Costa Rica 2009: Breaking the Rules

We have been serious about our nature photography for nearly 20 years now. During that time we have shot with 35mm film cameras, 6x6 Hasselblad systems, 645 Pentax systems, 4x5 sheet film, and digital SLR’s. While the size and type of imager has changed, we have always tried to follow four self-imposed “rules” when taking pictures.

Rule #1:     
Always use a stable platform (read tripod). Tripods allow for long exposures, minimize vibration, and forces careful composition.

Rule #2:
Shoot at base ISO. In the past, Fuji Velvia was king. Velvia is a finge grain ISO 50 film that, when shot properly,  produced very sharp images with rich saturated reds and greens. In the world of digital photography, base ISO equates to low grain, fine detail, and smooth saturated colors. As ISO creeps up, noise increases and details decrease.

Rule #3:
Never use a 2x teleconverter. Simply put, tele-converters negatively impact final image quality. While teleconverters allow us to extend our focal length by 1.4 or 2, the addition of a 2X converter typically degrades an image beyond our useable limit.

Rule #4:
Leave the flash in the bag and rely on natural light. While many other photographers will disagree with Rule #4, it is one that I have followed throughout my photographic career. I am not fond of flash photography and the unnatural directional light that it casts on our subjects.

Rule #5
Photographic rules are guidelines, and these rules are meant to be broken. If you know why you make a rule, you should also know when it is appropriate to break the rule. 

Having traveled to Costa Rica in the past, we are familiar with the photographic potential as well as its limitations. While Costa Rica is a land of photo opportunity, it is a challenging place to shoot. Green is the theme. Broad leaves, thick canopy, and patchy light all contribute to a cyan understory. Since animals travel in the canopy, most wildlife images are shot from below. This often results in backlit subjects with deep shadowed faces and eyes. Since we can’t bring the rainforest into a studio where it can be strategically lit, we are forced to break the rules to get the shot.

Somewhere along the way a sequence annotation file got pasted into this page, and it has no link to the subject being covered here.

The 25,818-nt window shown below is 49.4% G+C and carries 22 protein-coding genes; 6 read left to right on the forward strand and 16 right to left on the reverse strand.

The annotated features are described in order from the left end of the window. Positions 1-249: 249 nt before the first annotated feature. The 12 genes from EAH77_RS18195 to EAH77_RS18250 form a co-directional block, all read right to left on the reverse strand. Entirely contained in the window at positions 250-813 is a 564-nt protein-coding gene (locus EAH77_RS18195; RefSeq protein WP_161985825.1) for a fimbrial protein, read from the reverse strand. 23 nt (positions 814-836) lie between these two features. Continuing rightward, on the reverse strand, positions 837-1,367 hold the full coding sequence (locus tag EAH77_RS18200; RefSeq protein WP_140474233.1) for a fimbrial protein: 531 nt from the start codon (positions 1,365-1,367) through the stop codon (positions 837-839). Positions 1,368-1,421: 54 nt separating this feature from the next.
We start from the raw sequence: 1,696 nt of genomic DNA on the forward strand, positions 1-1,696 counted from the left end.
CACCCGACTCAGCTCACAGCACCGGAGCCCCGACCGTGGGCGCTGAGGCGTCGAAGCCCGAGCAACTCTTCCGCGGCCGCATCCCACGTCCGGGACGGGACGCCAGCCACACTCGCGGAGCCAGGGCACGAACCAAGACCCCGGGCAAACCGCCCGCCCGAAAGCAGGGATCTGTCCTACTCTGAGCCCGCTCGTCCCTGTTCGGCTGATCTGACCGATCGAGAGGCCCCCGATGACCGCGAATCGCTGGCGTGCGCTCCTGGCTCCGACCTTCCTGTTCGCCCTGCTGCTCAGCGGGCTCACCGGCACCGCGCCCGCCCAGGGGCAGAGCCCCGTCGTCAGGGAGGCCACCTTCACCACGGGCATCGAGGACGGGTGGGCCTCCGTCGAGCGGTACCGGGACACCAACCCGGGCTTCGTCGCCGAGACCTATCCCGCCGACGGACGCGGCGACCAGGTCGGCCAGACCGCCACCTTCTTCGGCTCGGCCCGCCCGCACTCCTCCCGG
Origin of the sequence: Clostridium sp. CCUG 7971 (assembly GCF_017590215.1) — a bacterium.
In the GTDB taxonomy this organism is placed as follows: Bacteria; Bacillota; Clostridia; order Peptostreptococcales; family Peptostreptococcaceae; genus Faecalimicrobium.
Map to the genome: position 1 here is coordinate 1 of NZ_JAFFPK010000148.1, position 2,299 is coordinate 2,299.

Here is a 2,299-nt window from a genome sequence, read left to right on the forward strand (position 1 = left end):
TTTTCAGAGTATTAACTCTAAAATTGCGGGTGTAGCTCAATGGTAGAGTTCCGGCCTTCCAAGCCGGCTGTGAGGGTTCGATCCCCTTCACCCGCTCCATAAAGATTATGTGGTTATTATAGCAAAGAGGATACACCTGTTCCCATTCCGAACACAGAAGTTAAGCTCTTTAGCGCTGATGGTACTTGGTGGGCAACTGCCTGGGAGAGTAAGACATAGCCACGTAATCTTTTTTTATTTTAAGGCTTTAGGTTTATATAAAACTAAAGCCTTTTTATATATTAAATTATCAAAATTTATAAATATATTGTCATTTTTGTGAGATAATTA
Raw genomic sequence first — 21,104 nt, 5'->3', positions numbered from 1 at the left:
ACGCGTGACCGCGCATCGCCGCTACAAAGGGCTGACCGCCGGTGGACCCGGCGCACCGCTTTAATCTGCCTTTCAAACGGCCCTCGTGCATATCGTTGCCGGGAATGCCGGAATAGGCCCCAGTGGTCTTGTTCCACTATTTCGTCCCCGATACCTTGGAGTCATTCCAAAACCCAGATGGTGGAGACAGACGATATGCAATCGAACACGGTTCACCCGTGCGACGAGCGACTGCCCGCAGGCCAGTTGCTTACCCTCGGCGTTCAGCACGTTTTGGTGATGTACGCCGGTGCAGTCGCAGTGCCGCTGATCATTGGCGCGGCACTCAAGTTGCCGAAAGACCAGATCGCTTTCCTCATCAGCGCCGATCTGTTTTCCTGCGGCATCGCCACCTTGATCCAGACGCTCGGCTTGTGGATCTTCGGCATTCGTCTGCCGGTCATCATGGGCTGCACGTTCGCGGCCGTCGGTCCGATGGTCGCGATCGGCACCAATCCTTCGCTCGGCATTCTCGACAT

Breaking Rule #1
Fast flying birds, jumping monkeys and erratic butterflies can not be followed from a tripod.
What good is a stable support if you can’t frame your subject.

Breaking Rule #2
It’s dark in the forest! 
Solution: Bump up your ISO to 400. Sure you’ll get a bit of noise, but you will also gain two stops of light.

Breaking Rule #3
The quetzal looks like a green dot! 
Solution: Add that 2X converter and double your focal length. It’s much easier to take a 300 f2.8 lens + Converters on a hike than an 11lb 600mm lens. Use your 2X converter to get to 600mm and your viewers will not need a magnifying glass to see the birds in your pictures.

Breaking Rule #4
The eyes are dark and there’s not detail in the face!
Solution: Use the flash. Dial it down so that it adds some pop, but is not prominent source of light.

Just like when we were kids, breaking the rules can be fun and sometimes it’s the only way to get the shot.

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